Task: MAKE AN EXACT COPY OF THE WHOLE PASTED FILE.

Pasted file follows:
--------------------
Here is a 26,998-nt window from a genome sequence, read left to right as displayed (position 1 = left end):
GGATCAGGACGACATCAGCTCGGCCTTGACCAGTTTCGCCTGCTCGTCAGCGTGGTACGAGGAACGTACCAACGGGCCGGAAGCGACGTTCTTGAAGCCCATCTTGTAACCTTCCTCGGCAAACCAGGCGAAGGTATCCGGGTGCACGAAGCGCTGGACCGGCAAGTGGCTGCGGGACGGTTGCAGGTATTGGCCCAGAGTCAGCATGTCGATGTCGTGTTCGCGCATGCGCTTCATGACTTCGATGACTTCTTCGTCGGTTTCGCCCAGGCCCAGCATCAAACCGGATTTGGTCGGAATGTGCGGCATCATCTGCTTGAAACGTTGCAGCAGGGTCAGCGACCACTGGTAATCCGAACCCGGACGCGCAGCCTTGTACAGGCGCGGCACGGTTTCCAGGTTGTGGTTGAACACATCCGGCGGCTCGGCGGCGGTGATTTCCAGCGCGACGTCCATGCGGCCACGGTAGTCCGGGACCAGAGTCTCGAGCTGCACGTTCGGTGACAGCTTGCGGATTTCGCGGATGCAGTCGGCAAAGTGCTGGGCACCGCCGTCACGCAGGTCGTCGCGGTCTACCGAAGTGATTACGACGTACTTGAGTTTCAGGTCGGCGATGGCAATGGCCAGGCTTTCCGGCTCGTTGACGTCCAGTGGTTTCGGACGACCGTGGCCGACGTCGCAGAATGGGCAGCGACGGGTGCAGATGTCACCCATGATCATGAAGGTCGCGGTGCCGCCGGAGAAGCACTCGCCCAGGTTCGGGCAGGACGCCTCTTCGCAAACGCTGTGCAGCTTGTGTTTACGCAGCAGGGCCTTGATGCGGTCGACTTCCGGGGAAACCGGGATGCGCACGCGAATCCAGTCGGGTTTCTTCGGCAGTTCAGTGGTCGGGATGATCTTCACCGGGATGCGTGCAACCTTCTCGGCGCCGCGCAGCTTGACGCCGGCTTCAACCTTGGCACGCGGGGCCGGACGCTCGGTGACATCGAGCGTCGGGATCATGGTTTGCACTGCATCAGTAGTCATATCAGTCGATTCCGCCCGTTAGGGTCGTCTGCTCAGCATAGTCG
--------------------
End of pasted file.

Here is a 26,998-nt window from a genome sequence, read left to right as displayed (position 1 = left end):
GGATCAGGACGACATCAGCTCGGCCTTGACCAGTTTCGCCTGCTCGTCAGCGTGGTACGAGGAACGTACCAACGGGCCGGAAGCGACGTTCTTGAAGCCCATCTTGTAACCTTCCTCGGCAAACCAGGCGAAGGTATCCGGGTGCACGAAGCGCTGGACCGGCAAGTGGCTGCGGGACGGTTGCAGGTATTGGCCCAGAGTCAGCATGTCGATGTCGTGTTCGCGCATGCGCTTCATGACTTCGATGACTTCTTCGTCGGTTTCGCCCAGGCCCAGCATCAAACCGGATTTGGTCGGAATGTGCGGCATCATCTGCTTGAAACGTTGCAGCAGGGTCAGCGACCACTGGTAATCCGAACCCGGACGCGCAGCCTTGTACAGGCGCGGCACGGTTTCCAGGTTGTGGTTGAACACATCCGGCGGCTCGGCGGCGGTGATTTCCAGCGCGACGTCCATGCGGCCACGGTAGTCCGGGACCAGAGTCTCGAGCTGCACGTTCGGTGACAGCTTGCGGATTTCGCGGATGCAGTCGGCAAAGTGCTGGGCACCGCCGTCACGCAGGTCGTCGCGGTCTACCGAAGTGATTACGACGTACTTGAGTTTCAGGTCGGCGATGGCAATGGCCAGGCTTTCCGGCTCGTTGACGTCCAGTGGTTTCGGACGACCGTGGCCGACGTCGCAGAATGGGCAGCGACGGGTGCAGATGTCACCCATGATCATGAAGGTCGCGGTGCCGCCGGAGAAGCACTCGCCCAGGTTCGGGCAGGACGCCTCTTCGCAAACGCTGTGCAGCTTGTGTTTACGCAGCAGGGCCTTGATGCGGTCGACTTCCGGGGAAACCGGGATGCGCACGCGAATCCAGTCGGGTTTCTTCGGCAGTTCAGTGGTCGGGATGATCTTCACCGGGATGCGTGCAACCTTCTCGGCGCCGCGCAGCTTGACGCCGGCTTCAACCTTGGCACGCGGGGCCGGACGCTCGGTGACATCGAGCGTCGGGATCATGGTTTGCACTGCATCAGTAGTCATATCAGTCGATTCCGCCCGTTAGGGTCGTCTGCTCAGCATAGTCG